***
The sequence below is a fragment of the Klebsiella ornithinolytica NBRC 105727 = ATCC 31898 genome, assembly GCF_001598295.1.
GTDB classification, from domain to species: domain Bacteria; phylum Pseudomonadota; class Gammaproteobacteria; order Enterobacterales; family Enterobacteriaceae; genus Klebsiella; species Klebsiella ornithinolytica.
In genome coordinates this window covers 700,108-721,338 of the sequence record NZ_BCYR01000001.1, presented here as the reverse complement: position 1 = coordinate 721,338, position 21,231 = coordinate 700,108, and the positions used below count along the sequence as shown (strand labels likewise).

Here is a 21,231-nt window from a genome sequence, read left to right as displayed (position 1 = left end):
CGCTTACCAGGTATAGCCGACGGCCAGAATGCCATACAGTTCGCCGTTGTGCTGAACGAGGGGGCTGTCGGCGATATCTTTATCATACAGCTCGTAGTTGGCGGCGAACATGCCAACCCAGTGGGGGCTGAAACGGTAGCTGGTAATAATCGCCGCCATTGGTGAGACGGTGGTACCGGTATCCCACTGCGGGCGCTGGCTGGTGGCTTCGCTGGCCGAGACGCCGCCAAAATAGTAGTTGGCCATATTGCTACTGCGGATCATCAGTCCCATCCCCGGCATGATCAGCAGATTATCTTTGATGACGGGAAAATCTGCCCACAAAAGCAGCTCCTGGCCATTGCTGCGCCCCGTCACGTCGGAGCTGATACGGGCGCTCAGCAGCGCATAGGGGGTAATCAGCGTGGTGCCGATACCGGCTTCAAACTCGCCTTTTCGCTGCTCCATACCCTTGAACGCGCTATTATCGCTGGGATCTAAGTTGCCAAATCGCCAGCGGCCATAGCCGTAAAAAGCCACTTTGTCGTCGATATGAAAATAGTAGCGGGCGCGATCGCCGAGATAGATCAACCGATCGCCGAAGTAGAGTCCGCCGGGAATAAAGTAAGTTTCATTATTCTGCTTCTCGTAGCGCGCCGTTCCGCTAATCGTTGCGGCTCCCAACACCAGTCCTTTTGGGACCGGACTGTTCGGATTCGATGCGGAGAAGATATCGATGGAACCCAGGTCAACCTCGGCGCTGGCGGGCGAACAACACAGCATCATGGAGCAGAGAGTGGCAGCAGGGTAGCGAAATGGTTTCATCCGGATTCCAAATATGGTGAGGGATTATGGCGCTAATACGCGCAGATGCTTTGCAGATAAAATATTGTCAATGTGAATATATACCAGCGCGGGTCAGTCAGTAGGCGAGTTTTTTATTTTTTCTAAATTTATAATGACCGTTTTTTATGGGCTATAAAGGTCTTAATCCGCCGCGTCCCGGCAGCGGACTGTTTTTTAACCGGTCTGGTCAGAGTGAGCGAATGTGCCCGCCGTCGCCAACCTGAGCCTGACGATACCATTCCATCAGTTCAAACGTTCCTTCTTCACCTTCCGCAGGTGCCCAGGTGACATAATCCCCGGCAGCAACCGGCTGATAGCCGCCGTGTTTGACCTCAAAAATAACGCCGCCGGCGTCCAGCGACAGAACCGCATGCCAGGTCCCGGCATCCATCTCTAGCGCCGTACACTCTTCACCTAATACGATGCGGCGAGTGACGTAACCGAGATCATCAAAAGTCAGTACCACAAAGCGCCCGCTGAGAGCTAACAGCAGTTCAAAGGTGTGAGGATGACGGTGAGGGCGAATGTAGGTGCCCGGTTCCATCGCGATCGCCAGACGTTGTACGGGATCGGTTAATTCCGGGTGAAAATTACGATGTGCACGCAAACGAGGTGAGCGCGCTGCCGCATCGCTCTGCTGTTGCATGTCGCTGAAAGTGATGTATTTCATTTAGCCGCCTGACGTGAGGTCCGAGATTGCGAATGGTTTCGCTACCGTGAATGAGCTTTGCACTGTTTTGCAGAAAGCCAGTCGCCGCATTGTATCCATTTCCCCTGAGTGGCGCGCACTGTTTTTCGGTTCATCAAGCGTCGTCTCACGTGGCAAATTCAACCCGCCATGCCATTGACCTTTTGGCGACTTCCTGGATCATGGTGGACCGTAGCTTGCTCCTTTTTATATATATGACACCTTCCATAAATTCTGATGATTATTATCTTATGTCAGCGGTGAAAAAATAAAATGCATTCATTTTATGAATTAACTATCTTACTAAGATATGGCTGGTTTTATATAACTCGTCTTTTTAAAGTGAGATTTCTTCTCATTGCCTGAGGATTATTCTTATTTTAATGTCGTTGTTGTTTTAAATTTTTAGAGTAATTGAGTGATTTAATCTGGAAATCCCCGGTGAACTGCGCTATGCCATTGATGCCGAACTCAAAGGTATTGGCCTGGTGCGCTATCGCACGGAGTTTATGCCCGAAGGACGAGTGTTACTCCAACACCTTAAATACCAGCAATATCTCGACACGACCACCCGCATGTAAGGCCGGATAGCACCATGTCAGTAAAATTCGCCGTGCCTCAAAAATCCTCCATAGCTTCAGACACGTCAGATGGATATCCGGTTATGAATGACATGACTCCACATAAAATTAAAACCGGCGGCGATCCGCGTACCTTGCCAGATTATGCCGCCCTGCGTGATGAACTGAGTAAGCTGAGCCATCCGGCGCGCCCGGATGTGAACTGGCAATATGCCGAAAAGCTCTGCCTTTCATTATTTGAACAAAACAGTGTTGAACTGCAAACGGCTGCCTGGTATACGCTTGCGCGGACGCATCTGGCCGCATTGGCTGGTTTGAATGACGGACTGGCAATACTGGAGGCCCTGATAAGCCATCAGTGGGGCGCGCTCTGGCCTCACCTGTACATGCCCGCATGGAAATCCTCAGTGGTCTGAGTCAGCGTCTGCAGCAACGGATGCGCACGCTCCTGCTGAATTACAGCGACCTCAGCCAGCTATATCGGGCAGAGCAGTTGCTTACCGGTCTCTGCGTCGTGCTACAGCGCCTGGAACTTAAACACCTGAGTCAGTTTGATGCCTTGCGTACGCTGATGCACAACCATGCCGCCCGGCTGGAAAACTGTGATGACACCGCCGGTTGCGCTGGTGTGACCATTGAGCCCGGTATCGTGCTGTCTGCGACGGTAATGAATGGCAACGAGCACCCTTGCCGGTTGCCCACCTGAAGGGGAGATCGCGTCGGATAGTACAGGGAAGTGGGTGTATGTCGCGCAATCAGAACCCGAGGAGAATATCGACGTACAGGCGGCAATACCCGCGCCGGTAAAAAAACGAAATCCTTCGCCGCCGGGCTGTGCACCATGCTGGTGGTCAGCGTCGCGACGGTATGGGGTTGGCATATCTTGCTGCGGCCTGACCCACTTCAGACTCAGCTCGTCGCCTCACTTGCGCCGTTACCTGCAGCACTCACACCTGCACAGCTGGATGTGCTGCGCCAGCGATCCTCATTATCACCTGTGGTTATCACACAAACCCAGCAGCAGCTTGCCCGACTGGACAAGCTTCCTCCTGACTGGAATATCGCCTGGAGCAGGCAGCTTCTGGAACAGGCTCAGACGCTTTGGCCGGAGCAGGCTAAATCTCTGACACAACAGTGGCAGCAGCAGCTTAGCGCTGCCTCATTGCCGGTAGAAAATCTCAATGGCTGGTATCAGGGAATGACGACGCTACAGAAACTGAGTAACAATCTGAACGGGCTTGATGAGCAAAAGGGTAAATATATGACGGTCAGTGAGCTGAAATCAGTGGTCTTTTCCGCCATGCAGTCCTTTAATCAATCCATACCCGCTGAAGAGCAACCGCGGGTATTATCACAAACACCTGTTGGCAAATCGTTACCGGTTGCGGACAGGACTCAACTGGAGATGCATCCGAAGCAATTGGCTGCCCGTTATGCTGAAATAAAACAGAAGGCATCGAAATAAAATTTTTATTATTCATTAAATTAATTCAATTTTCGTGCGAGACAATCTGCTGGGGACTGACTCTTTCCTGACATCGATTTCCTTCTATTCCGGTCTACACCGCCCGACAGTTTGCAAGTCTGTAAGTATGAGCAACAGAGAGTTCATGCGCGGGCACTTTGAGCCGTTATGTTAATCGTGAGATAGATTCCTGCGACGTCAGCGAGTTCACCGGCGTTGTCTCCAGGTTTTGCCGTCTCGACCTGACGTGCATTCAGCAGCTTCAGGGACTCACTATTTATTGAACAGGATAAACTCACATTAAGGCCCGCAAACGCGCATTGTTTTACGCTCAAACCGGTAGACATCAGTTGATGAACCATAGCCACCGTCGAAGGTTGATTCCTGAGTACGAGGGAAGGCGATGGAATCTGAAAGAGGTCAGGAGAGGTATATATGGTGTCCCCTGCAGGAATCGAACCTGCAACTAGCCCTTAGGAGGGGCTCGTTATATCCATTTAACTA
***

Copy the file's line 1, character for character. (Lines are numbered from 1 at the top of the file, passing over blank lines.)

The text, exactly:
The sequence below is a fragment of the Klebsiella ornithinolytica NBRC 105727 = ATCC 31898 genome, assembly GCF_001598295.1.